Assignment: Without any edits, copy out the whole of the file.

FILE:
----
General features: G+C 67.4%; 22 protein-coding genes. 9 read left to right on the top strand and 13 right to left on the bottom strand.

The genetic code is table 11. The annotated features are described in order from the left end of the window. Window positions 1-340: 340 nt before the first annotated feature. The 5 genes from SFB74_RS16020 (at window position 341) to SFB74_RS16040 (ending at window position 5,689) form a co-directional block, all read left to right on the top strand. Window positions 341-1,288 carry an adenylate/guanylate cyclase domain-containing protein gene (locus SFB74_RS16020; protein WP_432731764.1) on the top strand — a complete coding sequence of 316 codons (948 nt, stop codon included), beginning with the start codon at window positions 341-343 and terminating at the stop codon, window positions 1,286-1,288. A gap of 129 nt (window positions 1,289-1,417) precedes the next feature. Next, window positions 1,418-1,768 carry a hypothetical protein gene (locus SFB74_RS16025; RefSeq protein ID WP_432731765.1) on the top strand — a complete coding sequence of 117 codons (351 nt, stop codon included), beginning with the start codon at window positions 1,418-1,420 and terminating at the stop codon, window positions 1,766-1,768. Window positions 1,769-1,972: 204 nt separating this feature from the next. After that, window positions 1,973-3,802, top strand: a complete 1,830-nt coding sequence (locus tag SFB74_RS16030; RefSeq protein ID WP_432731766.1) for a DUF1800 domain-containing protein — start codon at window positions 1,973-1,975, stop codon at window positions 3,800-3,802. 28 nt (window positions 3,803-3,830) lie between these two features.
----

General features: G+C 67.4%; 22 protein-coding genes. 9 read left to right on the top strand and 13 right to left on the bottom strand.

The genetic code is table 11. The annotated features are described in order from the left end of the window. Window positions 1-340: 340 nt before the first annotated feature. The 5 genes from SFB74_RS16020 (at window position 341) to SFB74_RS16040 (ending at window position 5,689) form a co-directional block, all read left to right on the top strand. Window positions 341-1,288 carry an adenylate/guanylate cyclase domain-containing protein gene (locus SFB74_RS16020; protein WP_432731764.1) on the top strand — a complete coding sequence of 316 codons (948 nt, stop codon included), beginning with the start codon at window positions 341-343 and terminating at the stop codon, window positions 1,286-1,288. A gap of 129 nt (window positions 1,289-1,417) precedes the next feature. Next, window positions 1,418-1,768 carry a hypothetical protein gene (locus SFB74_RS16025; RefSeq protein ID WP_432731765.1) on the top strand — a complete coding sequence of 117 codons (351 nt, stop codon included), beginning with the start codon at window positions 1,418-1,420 and terminating at the stop codon, window positions 1,766-1,768. Window positions 1,769-1,972: 204 nt separating this feature from the next. After that, window positions 1,973-3,802, top strand: a complete 1,830-nt coding sequence (locus tag SFB74_RS16030; RefSeq protein ID WP_432731766.1) for a DUF1800 domain-containing protein — start codon at window positions 1,973-1,975, stop codon at window positions 3,800-3,802. 28 nt (window positions 3,803-3,830) lie between these two features.